running to his works. That this firing punished the enemy good is evidenced by the haste in which those coming upon us went back, and from the fact that his guns, even his muskets, did not fire a shot for a least thirty minutes after I had given my men the order to "cease firing." In this fight Lieutenant-Colonel Miller, Sixth Iowa, behaved with marked bravery. The fighting continued in a greater or less degree until dark, when we were relieved by detachments from the Fifty-seventh Ohio and Sixth Missouri, under Lieutenant-Colonel Mott, of the former regiment. Lieutenant Callender, in command of Richardson's battery, and his men exhibited great skill and promptness in handling their pieces and rendering us much service. I must say of General Corse that he is one of the bravest and best men I ever saw, and an officer of distinguished ability. He enjoys the highest confidence and respect of every man in his brigade, and that he is not dangerously wounded, and will soon return to us, is our greatest satisfaction.
Too much praise cannot be bestowed upon all the officers and men for their gallantry during the entire engagement. I find it impossible to mention their names; it would be too voluminous. We had no lurkers; on the contrary, each man endeavored to outdo the other. Captain Allison, Sixth Iowa, Captain Walsh, One hundred and third Illinois, and Adjt. George Gorman, Forty-sixth Ohio, were killed, almost under the enemy's guns. The personal staff of General Corse, Major Ennis, Captain Upton, Lieutenant Wilkinson, Lieutenant Grimes, Lieutenant Watson, and Captain Pratt, were in the thickest of the fight, bravely doing their duty. Major Ennis was wounded in the first charge and taken from the field.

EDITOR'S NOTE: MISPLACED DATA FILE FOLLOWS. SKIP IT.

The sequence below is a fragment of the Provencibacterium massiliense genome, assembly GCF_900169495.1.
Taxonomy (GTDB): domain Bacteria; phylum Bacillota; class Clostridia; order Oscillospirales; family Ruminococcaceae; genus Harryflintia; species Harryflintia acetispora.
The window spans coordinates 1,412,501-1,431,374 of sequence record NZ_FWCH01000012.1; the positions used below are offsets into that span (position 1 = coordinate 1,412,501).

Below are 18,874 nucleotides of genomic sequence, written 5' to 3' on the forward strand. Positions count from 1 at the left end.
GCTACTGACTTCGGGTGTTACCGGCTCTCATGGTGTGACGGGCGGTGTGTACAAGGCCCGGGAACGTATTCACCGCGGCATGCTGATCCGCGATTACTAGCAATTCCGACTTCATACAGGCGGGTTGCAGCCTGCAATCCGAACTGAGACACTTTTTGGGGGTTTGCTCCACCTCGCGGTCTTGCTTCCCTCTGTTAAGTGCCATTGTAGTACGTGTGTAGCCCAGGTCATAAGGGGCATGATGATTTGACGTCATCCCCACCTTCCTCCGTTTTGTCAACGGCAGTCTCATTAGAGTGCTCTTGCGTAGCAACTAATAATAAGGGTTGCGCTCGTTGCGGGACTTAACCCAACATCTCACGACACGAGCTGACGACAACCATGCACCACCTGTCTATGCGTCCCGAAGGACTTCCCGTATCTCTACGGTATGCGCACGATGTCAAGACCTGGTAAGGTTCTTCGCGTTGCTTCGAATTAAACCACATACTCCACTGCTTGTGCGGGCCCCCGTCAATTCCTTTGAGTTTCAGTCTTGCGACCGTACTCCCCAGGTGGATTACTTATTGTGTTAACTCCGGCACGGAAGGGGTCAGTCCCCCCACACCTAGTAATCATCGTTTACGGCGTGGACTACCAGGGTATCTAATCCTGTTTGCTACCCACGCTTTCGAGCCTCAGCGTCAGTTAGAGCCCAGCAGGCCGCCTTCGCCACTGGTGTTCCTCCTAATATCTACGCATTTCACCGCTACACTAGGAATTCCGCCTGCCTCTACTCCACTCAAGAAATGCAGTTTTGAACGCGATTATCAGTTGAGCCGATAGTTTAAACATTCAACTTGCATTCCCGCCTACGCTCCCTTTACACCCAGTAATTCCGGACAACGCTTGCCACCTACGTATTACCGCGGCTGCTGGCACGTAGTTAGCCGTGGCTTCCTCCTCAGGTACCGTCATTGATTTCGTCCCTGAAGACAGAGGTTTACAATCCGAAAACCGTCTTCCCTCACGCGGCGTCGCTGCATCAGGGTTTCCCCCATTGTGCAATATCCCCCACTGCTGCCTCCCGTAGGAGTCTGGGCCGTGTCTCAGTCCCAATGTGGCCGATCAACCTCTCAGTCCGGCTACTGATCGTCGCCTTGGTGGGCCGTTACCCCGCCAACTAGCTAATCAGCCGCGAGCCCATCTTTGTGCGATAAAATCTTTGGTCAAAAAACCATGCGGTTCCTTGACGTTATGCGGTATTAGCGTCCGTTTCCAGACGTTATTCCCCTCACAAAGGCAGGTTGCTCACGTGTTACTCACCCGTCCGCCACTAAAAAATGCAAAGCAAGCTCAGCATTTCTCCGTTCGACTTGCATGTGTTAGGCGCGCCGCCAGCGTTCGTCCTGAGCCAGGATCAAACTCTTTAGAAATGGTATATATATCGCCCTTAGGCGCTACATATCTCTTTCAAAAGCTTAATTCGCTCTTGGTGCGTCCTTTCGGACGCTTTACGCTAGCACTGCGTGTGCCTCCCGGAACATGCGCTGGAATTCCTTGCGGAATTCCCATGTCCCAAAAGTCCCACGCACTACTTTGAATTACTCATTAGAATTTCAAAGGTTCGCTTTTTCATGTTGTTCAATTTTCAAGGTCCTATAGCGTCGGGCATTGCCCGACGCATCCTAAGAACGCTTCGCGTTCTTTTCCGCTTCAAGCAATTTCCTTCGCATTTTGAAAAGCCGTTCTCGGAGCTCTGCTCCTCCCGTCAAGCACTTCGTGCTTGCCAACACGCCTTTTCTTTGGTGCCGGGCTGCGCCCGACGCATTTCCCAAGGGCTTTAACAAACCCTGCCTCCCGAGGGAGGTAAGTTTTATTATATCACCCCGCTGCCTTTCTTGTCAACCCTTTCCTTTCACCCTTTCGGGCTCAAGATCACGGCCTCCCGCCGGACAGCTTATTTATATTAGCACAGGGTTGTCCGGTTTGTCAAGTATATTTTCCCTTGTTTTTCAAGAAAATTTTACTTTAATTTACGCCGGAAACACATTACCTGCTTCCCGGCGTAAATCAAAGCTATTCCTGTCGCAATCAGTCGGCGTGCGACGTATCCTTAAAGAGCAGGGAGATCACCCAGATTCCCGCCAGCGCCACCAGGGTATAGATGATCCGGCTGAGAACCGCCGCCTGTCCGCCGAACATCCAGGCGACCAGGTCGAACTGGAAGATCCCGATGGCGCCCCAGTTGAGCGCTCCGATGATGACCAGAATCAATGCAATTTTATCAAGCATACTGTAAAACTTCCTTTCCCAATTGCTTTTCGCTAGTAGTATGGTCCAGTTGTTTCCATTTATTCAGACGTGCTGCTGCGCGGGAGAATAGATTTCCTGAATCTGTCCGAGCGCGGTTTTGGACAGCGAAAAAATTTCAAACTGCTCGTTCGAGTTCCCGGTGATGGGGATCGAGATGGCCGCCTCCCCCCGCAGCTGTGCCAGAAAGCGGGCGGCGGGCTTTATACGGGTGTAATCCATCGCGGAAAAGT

Our loss during the battle was as follows: Thirty-five killed and 186 wounded; total, 221.*
I am, sir, very respectfully, your obedient servant,
CHAS. C. WALCUTT,
Colonel Forty-sixth Ohio, Commanding Brigade.
Captain J. D. McFARLAND,
HDQRS. SECOND BRIG., FOURTH DIV., 15TH ARMY CORPS, Morganton, Tennessee, December 7, 1863.
SIR: In obedience to instructions from headquarters Fourth Division, requiring a report of the operations of the brigade and regiments of the division since the breaking up of camp on Big Black River, Miss., I have the honor of submitting the following:
It will be impossible for me to give a minute history of the brigade from the fact that I have only been in command since the morning of the 25th of last month, and was absent from it as a regimental commander until its arrival at Pocahontas, Tennessee Since leaving Big Black the brigade has had four different commanders, and in the following order: Colonel Oliver, Fifteenth Michigan, until its arrival at Griffith's Landing, Miss.; Colonel Hicks, Fortieth Illinois, until at Iuka; Brigadier-General Corse, until wounded in the battle of the 25th ultimo. The brigade struck tents on Big Black September 28th, and arrived at Vicksburg on the 29th. Em-
*But see revised statement, p. 87.